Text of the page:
The U.S. job market has almost fully healed from the deep wounds of the Great Recession, raising expectations that the Federal Reserve will begin withdrawing its support for the recovery by the end of the year.

Government data released Friday showed the economy added a blockbuster 271,000 jobs in October — the highest amount so far this year and beyond analysts’ most optimistic forecasts. The unemployment rate dipped to 5 percent, and wages rose at the fastest pace since 2009.

The stellar performance provided reassurance that the American economy can withstand powerful global headwinds, from the slowdown in China to the threat of deflation in Europe. A healthy labor market could also give policymakers at the nation’s central bank the confidence to raise its key interest rate target for the first time in nearly a decade.

“The economy’s course is steady and true,” said Chris Rupkey, chief financial economist at MUFG Union Bank. “The reasons for Fed caution and delay are falling to the wayside as this economic expansion is the real deal.”

The probability that the central bank will move at its next meeting in December jumped to nearly 75 percent on Friday, according to futures markets, up from roughly even odds a week ago. Barclays reined in its forecast from March 2016 to December. Famed investor Bill Gross of Janus Capital was unequivocal, telling Bloomberg TV he believes the chances are “almost 100 percent that the yellow light changes in December to bright green.”

The move would mark the beginning of the end of an unprecedented era of easy money that cushioned the American economy during the downturn but has not produced robust growth in the recovery.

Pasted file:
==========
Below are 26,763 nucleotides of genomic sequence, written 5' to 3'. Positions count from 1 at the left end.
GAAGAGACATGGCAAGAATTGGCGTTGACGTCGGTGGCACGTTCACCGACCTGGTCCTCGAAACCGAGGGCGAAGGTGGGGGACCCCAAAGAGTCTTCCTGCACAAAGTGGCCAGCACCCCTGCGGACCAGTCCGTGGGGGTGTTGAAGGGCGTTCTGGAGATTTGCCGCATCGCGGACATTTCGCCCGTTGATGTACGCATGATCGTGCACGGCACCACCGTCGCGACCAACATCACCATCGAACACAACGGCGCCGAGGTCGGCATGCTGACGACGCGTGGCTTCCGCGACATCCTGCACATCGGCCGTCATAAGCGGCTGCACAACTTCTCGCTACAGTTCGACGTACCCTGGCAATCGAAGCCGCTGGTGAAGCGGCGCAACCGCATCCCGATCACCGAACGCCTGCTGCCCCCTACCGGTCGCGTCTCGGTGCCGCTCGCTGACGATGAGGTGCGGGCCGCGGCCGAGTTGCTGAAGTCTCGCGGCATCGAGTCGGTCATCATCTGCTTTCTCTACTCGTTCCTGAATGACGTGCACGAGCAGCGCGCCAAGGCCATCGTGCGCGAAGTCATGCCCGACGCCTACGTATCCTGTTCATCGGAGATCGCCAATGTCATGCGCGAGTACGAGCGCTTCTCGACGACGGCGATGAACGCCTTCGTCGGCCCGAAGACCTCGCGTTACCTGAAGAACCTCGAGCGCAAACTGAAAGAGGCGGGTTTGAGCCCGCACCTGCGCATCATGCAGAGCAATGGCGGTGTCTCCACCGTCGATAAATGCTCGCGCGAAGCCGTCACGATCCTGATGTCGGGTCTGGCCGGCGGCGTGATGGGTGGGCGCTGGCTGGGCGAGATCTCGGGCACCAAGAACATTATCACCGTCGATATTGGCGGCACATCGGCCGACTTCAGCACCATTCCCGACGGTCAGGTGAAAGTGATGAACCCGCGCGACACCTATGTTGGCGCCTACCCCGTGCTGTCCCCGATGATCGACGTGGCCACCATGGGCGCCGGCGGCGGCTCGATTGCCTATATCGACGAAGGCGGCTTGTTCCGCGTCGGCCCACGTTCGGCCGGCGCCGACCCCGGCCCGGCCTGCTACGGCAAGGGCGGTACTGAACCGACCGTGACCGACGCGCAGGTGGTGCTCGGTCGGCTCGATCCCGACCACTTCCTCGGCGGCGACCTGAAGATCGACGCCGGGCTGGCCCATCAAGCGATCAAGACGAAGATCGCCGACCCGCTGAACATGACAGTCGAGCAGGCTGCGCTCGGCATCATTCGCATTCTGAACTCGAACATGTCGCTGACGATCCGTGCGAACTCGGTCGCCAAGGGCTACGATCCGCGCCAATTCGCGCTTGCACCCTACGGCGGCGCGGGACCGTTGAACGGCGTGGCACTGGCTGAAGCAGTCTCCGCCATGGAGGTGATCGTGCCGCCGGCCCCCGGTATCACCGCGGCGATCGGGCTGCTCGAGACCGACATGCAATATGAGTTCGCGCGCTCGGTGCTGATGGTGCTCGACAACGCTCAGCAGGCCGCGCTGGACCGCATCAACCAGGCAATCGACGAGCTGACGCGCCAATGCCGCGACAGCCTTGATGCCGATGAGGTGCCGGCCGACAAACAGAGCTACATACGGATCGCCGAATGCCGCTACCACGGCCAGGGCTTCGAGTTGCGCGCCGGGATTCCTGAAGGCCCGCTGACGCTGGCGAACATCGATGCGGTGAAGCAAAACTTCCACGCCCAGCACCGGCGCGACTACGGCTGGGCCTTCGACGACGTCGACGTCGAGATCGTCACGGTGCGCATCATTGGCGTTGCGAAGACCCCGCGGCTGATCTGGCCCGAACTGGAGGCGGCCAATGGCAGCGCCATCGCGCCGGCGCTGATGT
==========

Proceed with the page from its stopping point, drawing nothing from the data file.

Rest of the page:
In 2008, the central bank slashed its target for the federal funds rate — the rate which banks pay to borrow money overnight — to zero for the first time. It followed up by pumping trillions of dollars into the economy over the next six years in hopes of fostering a faster expansion.

Now the crisis is long over. At 5 percent, the unemployment rate is half of the peak it reached in 2009 and close to what many economists believe is its lowest sustainable level. Last month, the central bank explicitly set up its December meeting as the moment it may decide to begin unwinding the past seven years of stimulus.

“Bottom-line, the economic indicators for October likely met or surpassed the Fed’s sniff test on the resilience of the U.S. expansion,” said Scott Anderson, chief economist at Bank of the West.

The central bank’s target interest rate helps determine the cost of borrowing money across the economy. That means a move by the Fed could also send mortgage rates rising. Jonathan Smoke, chief economist for Realtor.com, estimated the cost of a home loan could increase by up to three-quarters of a percentage point over the course of a year after the central bank begins hiking rates.

Already, mortgage rates have been moving up on stronger expectations that the Fed will act. Higher borrowing costs could make it more difficult for potential buyers to qualify for a loan, he said. A Realtor.com analysis found that a half-percentage point increase in mortgage rates this year would have put 4 to 6 percent of buyers at risk.

“You’ve essentially been able to sit on the sidelines and wait for the perfect time,” Smoke said. “Once the market gets a clear message that rates are finally on an upward trajectory, you’ll get more of the fence-sitters more active.”